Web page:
Aberdour Castle

Mary, Queen of Scots Home Page

Standing in the picturesque village of Aberdour, the large castle consists of a ruinous 14th century keep and ranges of buildings, dating from later centuries, one of which is still roofed and contains a gallery on the first floor. A terraced garden has been restored, and there is also a fine walled garden.
Aberdour was a property of the Mortimer family. The stretch of water between the island of Inch Colm and Aberdour is known as "Mortimer's Deep". One of the family was a wicked fellow, but wished to be buried at the abbey on Inch Colm. His remains were on their way to the island, but were cast overboard there, either because of a storm raised from the wrath of God, or because the Abbot did not want a man such as Mortimer buried on Inch Colm.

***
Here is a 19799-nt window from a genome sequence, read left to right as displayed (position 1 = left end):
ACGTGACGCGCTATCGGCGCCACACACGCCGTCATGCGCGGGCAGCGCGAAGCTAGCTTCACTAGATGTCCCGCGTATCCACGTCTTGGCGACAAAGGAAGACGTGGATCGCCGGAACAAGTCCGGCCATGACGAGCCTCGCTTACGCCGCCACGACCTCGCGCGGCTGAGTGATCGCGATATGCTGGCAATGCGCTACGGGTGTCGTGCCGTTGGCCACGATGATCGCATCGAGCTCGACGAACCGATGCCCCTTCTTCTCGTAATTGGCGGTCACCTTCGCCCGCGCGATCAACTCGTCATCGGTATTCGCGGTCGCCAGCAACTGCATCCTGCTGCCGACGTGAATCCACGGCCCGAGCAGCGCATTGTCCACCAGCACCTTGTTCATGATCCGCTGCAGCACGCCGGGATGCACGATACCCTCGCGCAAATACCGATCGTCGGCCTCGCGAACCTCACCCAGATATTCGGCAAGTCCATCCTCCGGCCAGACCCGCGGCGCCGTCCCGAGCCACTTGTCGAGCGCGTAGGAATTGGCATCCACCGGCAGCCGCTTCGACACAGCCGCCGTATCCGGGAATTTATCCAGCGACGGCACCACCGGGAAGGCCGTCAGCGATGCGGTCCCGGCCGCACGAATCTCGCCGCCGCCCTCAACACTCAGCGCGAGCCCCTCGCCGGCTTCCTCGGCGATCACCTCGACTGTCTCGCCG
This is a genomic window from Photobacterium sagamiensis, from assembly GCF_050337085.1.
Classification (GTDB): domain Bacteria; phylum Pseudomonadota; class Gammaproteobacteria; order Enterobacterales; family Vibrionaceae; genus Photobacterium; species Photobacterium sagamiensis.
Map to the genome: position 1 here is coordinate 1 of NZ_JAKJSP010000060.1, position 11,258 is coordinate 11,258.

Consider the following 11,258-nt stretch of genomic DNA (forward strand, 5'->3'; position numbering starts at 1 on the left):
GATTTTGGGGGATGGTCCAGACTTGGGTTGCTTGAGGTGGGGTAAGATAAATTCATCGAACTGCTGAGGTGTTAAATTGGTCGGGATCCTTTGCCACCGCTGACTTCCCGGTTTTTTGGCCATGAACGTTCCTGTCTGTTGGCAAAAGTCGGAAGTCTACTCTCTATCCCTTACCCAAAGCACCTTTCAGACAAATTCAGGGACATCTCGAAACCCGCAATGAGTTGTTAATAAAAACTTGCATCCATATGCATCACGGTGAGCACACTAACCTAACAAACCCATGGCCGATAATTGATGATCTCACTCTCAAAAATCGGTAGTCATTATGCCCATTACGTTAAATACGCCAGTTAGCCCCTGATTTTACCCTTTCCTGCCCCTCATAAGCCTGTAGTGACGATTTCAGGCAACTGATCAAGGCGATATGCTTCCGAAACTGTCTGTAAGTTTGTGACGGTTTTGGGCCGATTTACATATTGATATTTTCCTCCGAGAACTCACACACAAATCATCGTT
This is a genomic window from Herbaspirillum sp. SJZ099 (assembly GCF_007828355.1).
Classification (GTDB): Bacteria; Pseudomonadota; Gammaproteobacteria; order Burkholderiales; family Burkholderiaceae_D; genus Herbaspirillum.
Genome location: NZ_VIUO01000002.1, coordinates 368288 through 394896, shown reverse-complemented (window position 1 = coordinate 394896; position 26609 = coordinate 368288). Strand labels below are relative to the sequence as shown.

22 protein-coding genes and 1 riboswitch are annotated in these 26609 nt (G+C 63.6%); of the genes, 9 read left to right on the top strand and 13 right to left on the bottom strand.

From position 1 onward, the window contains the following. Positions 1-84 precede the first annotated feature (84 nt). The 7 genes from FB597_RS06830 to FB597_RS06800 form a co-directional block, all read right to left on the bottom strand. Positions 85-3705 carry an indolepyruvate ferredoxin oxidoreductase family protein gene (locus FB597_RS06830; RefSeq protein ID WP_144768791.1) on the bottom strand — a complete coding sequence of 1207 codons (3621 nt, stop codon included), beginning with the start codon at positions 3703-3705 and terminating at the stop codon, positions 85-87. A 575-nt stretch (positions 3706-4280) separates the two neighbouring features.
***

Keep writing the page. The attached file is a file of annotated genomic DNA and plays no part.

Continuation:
The castle was in the possession of Thomas Randolph, a friend and captain of Robert the Bruce, in 1325; but by 1342 had passed to the Douglases. James Douglas, 4th Earl of Morton, held the castle in the 16th century. Morton was implicated in the murder of Rizzio, the Secretary of Mary, Queen of Scots, and of Darnley, her second husband. He escaped severe punishment at the time, and in 1572 was made Regent for the young James VI. In 1580, however, the Earl's plotting finally caught up with him, and James VI had him executed.
A view of the back with the gardens and dovecote below overlooking the Forth Estuary. Much of the castle was abandoned in 1725 when the family moved to nearby Aberdour House, although part was used as barracks, then school room, masonic hall and dwelling until 1924.
Open all year but not Thursdays pm and Fridays from October to March. Tel.: 44+ (0)1383 860519.

Back to more places